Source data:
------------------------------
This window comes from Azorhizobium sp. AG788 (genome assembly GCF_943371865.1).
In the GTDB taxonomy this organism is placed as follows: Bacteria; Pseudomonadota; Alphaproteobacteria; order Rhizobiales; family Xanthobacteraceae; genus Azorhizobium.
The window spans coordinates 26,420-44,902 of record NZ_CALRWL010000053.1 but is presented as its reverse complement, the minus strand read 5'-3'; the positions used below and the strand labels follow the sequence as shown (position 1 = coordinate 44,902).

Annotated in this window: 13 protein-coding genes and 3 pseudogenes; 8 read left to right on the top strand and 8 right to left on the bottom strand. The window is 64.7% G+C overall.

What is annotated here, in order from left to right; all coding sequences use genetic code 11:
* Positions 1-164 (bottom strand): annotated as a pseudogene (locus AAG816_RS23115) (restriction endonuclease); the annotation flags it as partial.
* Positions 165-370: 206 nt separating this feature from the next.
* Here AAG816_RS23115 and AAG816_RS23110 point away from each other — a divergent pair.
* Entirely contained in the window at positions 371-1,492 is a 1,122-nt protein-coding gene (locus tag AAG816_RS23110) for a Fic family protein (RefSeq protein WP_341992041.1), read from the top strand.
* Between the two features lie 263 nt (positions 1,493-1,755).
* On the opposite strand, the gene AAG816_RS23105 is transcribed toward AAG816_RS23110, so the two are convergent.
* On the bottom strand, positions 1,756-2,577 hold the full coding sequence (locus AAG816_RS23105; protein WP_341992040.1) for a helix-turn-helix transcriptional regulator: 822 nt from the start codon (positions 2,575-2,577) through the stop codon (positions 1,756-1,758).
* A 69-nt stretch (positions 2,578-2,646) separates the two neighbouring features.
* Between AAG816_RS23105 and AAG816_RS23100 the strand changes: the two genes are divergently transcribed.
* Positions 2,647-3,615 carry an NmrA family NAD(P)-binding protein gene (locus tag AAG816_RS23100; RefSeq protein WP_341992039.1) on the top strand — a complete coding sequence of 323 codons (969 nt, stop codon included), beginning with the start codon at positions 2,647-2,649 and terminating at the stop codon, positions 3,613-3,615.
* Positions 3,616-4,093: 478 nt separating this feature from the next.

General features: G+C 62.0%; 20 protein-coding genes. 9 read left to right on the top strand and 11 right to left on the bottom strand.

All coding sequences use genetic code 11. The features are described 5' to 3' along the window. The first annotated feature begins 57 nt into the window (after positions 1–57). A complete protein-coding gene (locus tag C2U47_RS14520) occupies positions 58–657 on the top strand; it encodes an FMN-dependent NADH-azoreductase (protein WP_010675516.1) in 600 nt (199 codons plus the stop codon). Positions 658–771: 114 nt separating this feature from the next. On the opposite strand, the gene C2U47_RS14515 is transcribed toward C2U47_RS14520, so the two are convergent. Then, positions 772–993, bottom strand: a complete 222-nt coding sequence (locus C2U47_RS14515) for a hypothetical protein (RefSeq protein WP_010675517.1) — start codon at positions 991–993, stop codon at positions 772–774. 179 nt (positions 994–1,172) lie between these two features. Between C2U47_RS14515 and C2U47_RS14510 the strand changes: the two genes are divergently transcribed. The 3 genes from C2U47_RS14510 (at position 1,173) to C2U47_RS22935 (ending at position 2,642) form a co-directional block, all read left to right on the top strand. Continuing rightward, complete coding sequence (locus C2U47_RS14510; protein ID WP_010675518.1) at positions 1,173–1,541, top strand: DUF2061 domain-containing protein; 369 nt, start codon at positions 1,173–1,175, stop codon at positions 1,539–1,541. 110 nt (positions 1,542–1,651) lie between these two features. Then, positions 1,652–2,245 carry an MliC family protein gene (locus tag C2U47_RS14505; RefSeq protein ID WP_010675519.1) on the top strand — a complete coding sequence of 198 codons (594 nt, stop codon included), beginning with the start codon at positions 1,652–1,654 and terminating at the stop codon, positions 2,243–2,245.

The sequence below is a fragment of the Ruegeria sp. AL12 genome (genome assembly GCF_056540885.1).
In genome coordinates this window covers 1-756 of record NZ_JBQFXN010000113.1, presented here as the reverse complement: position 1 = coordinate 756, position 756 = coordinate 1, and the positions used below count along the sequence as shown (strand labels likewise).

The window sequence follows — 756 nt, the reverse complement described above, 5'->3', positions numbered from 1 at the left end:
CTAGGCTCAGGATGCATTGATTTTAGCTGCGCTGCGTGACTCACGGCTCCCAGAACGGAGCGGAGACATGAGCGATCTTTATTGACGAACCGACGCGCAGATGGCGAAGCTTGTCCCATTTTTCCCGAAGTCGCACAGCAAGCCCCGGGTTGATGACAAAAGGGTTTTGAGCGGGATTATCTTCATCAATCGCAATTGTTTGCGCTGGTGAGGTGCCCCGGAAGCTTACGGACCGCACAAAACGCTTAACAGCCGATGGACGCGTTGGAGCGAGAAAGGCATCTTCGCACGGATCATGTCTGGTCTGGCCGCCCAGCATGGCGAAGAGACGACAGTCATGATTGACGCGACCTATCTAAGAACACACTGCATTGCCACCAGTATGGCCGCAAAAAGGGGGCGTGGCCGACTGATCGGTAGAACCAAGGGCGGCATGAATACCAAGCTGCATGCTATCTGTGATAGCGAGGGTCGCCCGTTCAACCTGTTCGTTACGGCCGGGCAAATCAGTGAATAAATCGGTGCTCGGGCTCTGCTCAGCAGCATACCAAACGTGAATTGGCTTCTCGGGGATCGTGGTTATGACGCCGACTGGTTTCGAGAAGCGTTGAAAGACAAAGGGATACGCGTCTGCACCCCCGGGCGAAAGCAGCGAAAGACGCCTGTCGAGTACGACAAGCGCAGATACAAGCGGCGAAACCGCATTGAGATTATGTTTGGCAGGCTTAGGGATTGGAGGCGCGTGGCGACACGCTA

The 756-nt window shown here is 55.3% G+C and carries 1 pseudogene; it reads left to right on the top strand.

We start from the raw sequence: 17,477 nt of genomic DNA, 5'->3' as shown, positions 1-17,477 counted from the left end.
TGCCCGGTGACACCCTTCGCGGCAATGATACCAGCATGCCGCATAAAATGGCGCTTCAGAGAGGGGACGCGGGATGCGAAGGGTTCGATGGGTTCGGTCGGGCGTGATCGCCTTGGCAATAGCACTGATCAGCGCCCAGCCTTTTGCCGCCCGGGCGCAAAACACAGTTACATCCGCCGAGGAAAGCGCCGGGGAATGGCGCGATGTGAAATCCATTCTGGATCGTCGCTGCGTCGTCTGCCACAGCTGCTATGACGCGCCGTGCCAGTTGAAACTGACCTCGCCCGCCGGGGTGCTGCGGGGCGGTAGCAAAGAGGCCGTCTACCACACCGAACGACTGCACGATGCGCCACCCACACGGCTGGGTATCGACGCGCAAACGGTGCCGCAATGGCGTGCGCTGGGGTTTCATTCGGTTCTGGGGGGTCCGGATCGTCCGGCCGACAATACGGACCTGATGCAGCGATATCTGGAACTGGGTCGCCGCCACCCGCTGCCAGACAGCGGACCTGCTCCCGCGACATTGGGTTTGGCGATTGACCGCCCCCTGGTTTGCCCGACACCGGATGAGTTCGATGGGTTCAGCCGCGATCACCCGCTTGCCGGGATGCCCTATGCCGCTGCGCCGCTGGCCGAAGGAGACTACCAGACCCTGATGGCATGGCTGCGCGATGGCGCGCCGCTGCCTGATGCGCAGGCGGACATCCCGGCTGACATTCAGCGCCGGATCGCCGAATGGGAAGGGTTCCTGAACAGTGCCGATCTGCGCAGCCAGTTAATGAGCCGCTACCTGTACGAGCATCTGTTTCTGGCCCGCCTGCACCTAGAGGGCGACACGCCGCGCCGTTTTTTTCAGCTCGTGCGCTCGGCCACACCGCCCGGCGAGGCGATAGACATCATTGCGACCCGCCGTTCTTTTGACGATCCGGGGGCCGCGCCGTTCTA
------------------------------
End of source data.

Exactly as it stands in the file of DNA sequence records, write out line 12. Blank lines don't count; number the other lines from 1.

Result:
* On the bottom strand, positions 1,756-2,577 hold the full coding sequence (locus AAG816_RS23105; protein WP_341992040.1) for a helix-turn-helix transcriptional regulator: 822 nt from the start codon (positions 2,575-2,577) through the stop codon (positions 1,756-1,758).